Egyptian Red Jade Bes Amulet

£ 2,950.00

An exquisitely carved red Jasper amulet of the Egyptian god Bes. The dwarf-god is depicted squatting on a rectangular base and depicted in a characteristic manner. His arms, bent slightly at the elbow are by his side, his fists clenched. His bent knees gives him his typical squatting pose, whilst an elongate member hangs between his legs. There is incised detailing to his face to portray a detailed portrait and clear facial features. He is depicted bearded with deep set eyes, a squat nose and protruding tongue. The amulet has been carved in the round, with similar attention paid to the reverse of the piece. A thick tail hangs from Bes’ curved buttocks. There is a hole drilled into the top of his head, which may have been filled with a feathered attachment.

Date: 664-30 BC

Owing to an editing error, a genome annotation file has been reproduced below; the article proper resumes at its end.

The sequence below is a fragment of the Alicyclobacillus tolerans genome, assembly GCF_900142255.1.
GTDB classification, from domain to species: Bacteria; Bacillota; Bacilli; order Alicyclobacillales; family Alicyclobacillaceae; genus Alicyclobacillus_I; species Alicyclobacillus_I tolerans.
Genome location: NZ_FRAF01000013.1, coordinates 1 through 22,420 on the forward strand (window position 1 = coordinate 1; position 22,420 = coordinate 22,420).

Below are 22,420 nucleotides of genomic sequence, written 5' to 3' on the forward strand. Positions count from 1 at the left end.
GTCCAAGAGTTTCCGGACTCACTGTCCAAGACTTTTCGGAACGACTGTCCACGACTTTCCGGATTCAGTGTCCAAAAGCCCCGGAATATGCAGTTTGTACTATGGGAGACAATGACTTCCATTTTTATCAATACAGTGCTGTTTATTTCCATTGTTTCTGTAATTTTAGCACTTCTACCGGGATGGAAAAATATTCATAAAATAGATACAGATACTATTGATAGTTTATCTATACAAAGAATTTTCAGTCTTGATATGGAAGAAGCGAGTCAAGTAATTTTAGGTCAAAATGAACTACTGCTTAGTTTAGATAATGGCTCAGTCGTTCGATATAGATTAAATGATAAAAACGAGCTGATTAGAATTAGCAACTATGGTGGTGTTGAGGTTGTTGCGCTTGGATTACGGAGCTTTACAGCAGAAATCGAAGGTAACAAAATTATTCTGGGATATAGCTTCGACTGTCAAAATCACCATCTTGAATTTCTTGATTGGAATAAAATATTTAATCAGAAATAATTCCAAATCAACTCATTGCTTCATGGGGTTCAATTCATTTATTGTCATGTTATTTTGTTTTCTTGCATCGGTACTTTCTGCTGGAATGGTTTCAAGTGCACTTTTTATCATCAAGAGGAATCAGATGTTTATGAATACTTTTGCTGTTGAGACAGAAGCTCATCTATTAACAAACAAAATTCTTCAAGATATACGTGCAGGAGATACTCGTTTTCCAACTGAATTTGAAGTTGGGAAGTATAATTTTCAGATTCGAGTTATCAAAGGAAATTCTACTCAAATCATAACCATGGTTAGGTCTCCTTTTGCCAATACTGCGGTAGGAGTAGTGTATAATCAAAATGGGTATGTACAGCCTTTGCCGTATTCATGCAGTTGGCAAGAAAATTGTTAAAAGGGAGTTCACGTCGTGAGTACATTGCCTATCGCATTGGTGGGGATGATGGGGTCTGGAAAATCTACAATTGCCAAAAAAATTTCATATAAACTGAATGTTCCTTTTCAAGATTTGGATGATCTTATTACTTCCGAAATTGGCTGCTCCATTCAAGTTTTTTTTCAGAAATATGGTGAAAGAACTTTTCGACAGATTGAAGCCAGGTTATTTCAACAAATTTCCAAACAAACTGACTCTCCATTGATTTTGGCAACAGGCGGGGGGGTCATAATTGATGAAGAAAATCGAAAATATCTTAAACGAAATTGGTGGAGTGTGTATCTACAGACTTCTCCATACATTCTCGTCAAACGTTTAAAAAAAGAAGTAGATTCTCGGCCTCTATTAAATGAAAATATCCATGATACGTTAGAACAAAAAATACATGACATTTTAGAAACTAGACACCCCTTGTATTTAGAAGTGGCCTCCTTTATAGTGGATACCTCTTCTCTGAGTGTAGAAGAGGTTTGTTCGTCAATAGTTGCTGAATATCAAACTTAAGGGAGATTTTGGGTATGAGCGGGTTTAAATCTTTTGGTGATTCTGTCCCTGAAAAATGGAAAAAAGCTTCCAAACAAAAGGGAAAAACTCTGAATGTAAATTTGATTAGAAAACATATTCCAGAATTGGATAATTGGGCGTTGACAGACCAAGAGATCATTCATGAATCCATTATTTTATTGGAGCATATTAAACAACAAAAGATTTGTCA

Period: Late Period
Provenance: Ex Lacy Scott collection. UK private collection. This lot has been checked against the Interpol Database of stolen works of art and is accompanied by AIAD certificate no.11294-190252
Condition: Very Fine. Has been extensively repaired.
Product Code: ES-143
Category: Tags: , ,

Bes is an Egyptian god associated with fertility, childbirth and merriment. Bes was typically depicted as a dwarf with a large head and ears, wide eyes, and an ugly expression. He is usually shown naked with bow legs, a bushy tale and wearing a crown of feathers. His grotesque features are thought to have warded off any evil spirits that attempted to enter the household. Thus he was an immensely popular household deity. His image was commonly found all over the Egyptian household, especially on the entrances to birth houses. He was believed to be a protector of children and childbirth. He is also associated with newly-weds, couples and pregnant women.

To find out more about Bes in Egyptian art, please check out our blog post: Bes Guardian of Women, Children, and Sleep

Dimensions W 2.2 x H 4 cm
Egyptian Mythology



North Africa

Semi-Precious Stone


Reference: For Similar: Bonhams Auction House, London, Lot 301, 1 May 2013

You may also like…